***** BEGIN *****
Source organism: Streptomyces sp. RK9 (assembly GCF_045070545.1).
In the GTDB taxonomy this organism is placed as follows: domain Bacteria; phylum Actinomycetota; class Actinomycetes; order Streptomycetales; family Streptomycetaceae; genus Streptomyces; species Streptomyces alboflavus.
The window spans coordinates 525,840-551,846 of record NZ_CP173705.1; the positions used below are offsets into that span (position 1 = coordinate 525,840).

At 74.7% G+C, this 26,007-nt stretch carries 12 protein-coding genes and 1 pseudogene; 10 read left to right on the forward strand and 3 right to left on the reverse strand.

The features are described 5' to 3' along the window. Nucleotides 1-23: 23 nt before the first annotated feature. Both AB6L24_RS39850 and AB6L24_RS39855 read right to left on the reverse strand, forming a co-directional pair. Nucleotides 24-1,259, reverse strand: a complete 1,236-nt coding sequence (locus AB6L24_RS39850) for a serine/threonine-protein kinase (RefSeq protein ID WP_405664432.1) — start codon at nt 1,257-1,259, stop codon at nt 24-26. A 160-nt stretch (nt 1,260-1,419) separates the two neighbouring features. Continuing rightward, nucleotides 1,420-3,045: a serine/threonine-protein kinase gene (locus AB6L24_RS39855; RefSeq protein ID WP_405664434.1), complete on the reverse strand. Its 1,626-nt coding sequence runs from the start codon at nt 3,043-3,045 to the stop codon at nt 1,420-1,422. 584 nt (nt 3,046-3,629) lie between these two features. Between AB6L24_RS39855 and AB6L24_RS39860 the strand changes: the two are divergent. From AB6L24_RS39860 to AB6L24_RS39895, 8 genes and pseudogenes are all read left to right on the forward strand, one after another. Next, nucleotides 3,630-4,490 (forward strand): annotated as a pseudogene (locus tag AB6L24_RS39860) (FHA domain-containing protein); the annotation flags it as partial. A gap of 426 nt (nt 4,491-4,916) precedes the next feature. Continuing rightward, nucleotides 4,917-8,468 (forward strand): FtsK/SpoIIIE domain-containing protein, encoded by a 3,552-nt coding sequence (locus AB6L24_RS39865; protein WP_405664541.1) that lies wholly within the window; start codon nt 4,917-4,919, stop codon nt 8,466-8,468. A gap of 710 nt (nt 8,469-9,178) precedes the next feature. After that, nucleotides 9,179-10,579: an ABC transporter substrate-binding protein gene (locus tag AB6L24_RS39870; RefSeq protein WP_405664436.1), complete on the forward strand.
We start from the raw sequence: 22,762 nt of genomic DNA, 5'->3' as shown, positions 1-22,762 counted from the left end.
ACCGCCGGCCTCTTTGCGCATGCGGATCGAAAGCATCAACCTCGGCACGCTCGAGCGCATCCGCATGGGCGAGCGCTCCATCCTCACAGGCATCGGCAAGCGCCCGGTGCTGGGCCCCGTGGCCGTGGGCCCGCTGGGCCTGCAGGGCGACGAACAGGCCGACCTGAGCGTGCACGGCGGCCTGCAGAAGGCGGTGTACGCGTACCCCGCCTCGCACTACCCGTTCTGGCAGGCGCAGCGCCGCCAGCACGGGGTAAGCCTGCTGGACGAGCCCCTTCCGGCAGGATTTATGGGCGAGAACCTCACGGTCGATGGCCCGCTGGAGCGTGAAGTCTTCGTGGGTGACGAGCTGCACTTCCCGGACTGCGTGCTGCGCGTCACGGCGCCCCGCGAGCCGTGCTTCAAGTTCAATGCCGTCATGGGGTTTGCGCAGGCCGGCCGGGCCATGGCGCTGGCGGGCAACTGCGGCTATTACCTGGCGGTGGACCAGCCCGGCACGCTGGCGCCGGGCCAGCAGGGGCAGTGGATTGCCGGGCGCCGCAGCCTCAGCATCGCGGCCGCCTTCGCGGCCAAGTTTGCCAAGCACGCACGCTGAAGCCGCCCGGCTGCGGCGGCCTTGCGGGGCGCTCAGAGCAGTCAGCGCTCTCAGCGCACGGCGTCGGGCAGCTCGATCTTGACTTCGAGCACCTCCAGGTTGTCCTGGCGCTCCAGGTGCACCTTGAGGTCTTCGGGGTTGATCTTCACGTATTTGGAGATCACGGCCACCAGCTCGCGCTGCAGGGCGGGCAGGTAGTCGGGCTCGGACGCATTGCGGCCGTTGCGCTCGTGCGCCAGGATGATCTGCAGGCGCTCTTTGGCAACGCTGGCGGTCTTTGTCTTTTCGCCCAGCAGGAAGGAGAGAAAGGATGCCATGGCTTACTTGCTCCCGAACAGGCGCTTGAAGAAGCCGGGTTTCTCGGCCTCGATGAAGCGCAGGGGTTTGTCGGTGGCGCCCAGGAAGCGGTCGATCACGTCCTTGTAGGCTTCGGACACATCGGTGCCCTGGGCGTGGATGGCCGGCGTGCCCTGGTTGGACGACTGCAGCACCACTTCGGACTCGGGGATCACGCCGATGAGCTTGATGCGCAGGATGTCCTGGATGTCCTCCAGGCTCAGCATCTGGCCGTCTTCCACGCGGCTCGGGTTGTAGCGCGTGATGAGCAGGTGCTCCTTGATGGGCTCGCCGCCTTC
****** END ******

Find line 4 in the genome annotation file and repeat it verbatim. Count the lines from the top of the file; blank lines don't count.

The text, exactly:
At 74.7% G+C, this 26,007-nt stretch carries 12 protein-coding genes and 1 pseudogene; 10 read left to right on the forward strand and 3 right to left on the reverse strand.